11 Ways My Dog Is Better Than a Coach

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Lessons in trail running from man’s best adventure buddy

The author with his preferred coach, Samivel, in the White Mountains of New Hampshire

Photos by Joe Klementovich

A few weeks ago, my mind turned to my trail-running friends who have coaches. Was I missing out? Once, I was lucky enough to find myself on the podium after a trail race—for my age group only, I need to point out. I’d like more of that, please, I thought. Maybe it was time.

I looked up from my self-indulgent reverie to see my dog, Samivel, waiting for me and wagging her tail so exuberantly her swinging canine ass threatened to topple her. I realized, I already have my coach.

As I finished my run, I came to the conclusion that she’s a far better running companion than any human coach.  Here’s my case.

1. My dog motivates me more than any coach could

Who could say no to that face?

I work from my home most days. And, when running time rolls around, I’m often staring mindlessly at my screen. As if on cue, I’ll hear what sounds like someone sweeping the floor. I’ll look up to see my dog, standing in the doorway to my office, her tail swishing back and forth on the hardwood floor. (In time, I expect her to scrape out a fan-shaped hole in the floor.) Her head is tilted to one side. Resist that look and you’re in an emotional class with the Tin Man.

2.  When it comes to food, anything goes

Mmm, delicious puddle water.

That’s no overstatement, either. She’ll snack away on a tick-covered moose carcass, wash it down with a mud puddle and toss me a look like, “Yo! You’re totally missing out over here.”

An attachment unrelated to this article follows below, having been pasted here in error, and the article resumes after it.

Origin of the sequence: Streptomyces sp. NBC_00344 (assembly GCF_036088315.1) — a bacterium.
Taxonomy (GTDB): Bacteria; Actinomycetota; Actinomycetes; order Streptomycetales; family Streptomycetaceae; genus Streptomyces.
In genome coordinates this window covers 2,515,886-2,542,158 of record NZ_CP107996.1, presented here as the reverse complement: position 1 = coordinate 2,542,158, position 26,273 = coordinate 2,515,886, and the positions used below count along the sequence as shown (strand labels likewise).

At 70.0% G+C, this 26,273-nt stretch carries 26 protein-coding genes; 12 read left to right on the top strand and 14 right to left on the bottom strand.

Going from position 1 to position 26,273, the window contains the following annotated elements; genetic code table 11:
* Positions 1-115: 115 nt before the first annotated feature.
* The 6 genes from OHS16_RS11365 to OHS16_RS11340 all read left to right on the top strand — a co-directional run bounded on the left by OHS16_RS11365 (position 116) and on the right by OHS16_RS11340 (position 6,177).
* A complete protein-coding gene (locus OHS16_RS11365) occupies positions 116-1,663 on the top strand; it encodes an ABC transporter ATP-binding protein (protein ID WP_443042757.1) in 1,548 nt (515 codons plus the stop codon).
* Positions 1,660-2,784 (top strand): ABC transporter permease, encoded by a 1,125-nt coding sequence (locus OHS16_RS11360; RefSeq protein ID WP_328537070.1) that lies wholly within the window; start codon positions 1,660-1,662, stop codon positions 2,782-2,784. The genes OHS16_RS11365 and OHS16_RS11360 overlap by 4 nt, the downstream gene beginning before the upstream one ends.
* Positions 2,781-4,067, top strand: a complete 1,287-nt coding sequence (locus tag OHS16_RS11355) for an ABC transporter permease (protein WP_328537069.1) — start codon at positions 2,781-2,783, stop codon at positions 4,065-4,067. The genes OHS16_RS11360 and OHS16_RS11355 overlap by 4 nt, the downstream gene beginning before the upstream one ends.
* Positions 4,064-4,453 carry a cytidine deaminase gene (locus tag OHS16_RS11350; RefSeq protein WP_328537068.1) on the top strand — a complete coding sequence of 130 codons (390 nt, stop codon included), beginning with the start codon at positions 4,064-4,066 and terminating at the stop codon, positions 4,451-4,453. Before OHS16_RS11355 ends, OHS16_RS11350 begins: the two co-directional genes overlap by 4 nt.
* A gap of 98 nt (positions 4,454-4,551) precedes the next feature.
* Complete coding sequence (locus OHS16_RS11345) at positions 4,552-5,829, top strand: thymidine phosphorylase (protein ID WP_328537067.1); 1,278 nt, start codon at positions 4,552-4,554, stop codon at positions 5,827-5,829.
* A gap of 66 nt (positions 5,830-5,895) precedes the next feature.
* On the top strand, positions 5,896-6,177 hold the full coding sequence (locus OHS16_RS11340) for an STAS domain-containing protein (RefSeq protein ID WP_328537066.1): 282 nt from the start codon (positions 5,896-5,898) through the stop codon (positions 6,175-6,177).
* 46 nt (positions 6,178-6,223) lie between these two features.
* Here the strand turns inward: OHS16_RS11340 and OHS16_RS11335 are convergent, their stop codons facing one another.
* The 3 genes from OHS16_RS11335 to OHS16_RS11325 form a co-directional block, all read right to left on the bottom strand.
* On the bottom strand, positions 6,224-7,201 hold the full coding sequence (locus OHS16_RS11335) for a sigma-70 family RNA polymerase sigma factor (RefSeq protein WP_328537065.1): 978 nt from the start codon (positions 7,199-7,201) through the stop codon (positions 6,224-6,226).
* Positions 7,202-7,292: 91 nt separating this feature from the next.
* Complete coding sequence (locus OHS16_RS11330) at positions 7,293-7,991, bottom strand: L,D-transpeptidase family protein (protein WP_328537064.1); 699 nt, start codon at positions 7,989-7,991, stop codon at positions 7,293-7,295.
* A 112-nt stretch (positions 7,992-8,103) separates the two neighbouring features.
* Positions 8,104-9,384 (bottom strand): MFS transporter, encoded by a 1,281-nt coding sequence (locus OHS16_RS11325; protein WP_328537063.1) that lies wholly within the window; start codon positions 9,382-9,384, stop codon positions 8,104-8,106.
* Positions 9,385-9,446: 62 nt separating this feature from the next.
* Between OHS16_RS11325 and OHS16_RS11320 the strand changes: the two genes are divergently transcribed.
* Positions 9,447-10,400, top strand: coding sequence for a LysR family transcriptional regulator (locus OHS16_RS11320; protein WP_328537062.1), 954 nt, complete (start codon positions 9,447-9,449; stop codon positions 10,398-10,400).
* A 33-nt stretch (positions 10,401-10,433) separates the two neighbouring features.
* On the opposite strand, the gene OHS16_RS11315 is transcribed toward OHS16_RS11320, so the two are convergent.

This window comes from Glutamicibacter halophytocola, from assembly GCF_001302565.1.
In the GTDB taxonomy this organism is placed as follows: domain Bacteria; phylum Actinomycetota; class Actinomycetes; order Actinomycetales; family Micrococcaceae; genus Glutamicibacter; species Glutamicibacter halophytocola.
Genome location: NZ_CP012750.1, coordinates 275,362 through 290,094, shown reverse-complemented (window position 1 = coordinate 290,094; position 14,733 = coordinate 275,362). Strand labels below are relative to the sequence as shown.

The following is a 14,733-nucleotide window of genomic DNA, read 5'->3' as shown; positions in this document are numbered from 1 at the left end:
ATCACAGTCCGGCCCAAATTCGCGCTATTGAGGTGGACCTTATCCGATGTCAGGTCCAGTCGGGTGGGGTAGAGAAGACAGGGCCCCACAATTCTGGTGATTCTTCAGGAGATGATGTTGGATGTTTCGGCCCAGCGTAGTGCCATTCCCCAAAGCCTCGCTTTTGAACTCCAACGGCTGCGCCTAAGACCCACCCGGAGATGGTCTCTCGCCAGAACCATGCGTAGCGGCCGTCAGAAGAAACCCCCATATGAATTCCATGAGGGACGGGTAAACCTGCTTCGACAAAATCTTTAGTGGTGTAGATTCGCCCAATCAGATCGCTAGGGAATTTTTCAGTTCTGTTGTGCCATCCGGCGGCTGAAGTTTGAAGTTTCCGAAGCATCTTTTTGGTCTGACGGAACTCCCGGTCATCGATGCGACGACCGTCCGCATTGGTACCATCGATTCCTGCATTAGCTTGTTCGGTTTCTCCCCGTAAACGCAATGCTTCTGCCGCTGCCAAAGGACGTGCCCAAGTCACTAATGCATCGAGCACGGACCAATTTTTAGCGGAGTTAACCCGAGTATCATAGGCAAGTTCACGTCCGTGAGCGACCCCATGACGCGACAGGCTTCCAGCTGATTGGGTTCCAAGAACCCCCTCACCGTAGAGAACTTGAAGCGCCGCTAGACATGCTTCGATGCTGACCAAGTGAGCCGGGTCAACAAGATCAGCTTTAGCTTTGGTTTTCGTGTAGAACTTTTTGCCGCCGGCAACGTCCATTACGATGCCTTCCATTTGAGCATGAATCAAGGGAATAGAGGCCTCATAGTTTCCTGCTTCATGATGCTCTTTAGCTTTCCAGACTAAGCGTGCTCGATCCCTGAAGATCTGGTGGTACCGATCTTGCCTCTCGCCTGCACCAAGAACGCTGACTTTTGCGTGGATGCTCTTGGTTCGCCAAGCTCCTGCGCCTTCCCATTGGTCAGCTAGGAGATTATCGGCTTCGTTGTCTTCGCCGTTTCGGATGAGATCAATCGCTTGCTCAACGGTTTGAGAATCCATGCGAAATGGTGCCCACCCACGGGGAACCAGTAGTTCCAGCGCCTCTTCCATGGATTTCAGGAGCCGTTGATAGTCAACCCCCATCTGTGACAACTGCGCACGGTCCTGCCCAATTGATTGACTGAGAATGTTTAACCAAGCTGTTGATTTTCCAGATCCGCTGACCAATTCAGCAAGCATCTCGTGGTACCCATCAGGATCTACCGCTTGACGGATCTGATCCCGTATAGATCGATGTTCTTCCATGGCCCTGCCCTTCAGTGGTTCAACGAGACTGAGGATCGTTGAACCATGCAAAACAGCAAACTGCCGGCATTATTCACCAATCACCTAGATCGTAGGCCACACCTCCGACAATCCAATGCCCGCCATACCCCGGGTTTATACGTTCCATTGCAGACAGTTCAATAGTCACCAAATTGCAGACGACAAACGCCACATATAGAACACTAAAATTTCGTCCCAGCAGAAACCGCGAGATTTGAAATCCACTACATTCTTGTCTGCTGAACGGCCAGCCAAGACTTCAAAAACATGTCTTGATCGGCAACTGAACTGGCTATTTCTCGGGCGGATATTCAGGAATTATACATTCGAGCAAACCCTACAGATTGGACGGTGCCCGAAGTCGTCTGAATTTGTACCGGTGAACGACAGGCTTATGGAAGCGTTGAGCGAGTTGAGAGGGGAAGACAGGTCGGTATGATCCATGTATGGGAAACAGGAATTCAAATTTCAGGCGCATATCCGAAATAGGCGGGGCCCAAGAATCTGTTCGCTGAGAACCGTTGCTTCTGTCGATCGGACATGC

Sami’s fueling motto is, “Life is uncertain, so gorge now.” It could be some time before her next chance to scarf down, say, a child’s poorly guarded burrito. I worry she eats too quickly, but I know she’s thinking, “Hey, what’s the worst that can happen? I throw up. Then I eat twice!”

3.  Coaches cost money

Samivel laps up her coach’s fee.

Dogs, on the other hand, accept payment in kibble.

4. Strength training? Cross training? Not so much

Crunches? Nah. Let’s run down a hill!

I have never seen my dog in my basement lifting weights, cycling or using a jump rope. Want to get as good as your dog at trail running? Just run. That’s my philosophy, anyway. (Also, it means less guilt every time I walk past the dust-covered exercise room in my basement.)

5. My dog could care less about goals


Samivel reminds me that we’re far too goal oriented in life. The fun is in the journey, right? My best results have always come when I haven’t been stressing about mile splits and target heart rates.  My dog’s take on goals might just be one big Zen paradox: Want your running to reach new heights? Sometimes, the best path forward is to not focus on it.

6. Try calling your coach Butthead, Meatball, Numbskull, Sweetie or Stinkie Butt

The author with Samivel, a.k.a. Butthead, Meatball, Numbskull, Sweetie and Stinkie Butt.

Give it a try. I’ll wait.

How’d it go over? (Need a ride to the ER?)